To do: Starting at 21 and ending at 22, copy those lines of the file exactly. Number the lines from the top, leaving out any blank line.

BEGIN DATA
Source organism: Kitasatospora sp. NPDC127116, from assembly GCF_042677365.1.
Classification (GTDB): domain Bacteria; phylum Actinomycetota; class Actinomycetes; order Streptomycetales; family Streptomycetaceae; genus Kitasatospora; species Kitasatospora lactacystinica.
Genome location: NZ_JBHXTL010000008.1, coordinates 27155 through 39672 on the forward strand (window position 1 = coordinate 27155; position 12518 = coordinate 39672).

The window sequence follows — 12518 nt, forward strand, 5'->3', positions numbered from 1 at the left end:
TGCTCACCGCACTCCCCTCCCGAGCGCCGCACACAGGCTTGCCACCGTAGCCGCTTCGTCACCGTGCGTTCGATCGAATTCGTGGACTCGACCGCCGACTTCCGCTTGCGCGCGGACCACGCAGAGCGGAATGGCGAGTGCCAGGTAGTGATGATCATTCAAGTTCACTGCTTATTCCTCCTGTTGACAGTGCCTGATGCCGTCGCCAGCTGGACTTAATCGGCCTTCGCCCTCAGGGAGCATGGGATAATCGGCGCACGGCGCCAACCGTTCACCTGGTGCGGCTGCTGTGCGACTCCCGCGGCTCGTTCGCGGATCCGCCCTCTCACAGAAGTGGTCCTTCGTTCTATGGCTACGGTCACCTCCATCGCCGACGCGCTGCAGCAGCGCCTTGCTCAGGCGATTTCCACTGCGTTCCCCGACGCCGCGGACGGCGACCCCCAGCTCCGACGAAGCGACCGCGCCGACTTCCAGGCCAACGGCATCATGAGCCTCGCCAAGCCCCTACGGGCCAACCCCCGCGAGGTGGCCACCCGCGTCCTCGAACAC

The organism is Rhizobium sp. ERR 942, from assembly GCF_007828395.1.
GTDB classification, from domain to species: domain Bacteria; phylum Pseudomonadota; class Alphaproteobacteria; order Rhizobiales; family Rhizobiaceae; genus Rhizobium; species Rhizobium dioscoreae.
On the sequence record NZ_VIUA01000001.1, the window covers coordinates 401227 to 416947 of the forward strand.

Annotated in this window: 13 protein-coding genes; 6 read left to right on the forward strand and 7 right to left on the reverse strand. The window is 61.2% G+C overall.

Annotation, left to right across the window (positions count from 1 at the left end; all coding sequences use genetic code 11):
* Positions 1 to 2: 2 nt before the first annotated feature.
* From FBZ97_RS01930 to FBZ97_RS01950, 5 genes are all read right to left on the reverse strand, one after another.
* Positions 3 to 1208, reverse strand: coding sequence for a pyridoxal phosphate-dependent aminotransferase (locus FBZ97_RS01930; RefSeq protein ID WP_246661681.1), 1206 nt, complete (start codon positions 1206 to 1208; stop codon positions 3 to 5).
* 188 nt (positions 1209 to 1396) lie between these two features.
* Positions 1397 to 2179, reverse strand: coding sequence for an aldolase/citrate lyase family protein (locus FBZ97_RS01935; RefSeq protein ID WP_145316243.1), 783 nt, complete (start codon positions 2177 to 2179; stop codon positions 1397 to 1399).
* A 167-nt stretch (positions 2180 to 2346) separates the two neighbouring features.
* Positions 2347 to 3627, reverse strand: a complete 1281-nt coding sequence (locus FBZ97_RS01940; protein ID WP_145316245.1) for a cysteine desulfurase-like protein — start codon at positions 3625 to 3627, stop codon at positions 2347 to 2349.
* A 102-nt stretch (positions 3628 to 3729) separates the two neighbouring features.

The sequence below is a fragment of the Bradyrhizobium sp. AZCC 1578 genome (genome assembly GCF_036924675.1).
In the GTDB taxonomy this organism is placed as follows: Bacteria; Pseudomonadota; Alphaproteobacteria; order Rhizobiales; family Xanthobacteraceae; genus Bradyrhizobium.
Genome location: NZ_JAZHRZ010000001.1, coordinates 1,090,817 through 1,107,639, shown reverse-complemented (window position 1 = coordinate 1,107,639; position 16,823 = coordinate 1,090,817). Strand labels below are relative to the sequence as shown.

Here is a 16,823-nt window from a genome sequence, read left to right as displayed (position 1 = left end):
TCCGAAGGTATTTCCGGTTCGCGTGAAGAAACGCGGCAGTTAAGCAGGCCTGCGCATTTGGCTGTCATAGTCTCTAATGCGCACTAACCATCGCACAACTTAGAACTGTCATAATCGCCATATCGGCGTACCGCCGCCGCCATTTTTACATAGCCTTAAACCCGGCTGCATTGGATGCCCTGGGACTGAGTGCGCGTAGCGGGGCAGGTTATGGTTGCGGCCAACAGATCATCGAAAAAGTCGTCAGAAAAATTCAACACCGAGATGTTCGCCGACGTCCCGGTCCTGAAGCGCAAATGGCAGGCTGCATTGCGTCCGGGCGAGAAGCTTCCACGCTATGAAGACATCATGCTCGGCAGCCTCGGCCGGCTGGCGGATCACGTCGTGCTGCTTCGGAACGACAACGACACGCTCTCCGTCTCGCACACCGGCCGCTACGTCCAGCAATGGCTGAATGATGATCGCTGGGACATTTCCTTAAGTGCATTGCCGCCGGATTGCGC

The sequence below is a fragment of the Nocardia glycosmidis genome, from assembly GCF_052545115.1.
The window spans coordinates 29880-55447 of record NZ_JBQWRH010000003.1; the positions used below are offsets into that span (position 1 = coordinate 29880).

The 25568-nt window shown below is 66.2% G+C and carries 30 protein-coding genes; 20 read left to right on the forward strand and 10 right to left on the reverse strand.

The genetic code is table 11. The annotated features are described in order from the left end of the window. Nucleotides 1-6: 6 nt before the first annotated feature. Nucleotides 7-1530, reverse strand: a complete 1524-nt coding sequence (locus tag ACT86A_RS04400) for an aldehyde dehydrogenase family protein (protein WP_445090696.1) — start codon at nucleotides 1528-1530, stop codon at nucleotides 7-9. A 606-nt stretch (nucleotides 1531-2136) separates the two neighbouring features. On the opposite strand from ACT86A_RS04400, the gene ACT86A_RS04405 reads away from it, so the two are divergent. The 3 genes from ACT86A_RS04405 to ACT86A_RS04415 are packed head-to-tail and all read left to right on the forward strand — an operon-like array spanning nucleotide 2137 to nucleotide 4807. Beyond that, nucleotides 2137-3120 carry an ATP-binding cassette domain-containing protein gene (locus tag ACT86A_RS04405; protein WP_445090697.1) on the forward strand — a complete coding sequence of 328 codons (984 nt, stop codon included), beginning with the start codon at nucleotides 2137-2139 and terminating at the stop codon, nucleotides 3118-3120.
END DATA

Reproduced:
Genome location: NZ_JAZHRZ010000001.1, coordinates 1,090,817 through 1,107,639, shown reverse-complemented (window position 1 = coordinate 1,107,639; position 16,823 = coordinate 1,090,817). Strand labels below are relative to the sequence as shown.

Here is a 16,823-nt window from a genome sequence, read left to right as displayed (position 1 = left end):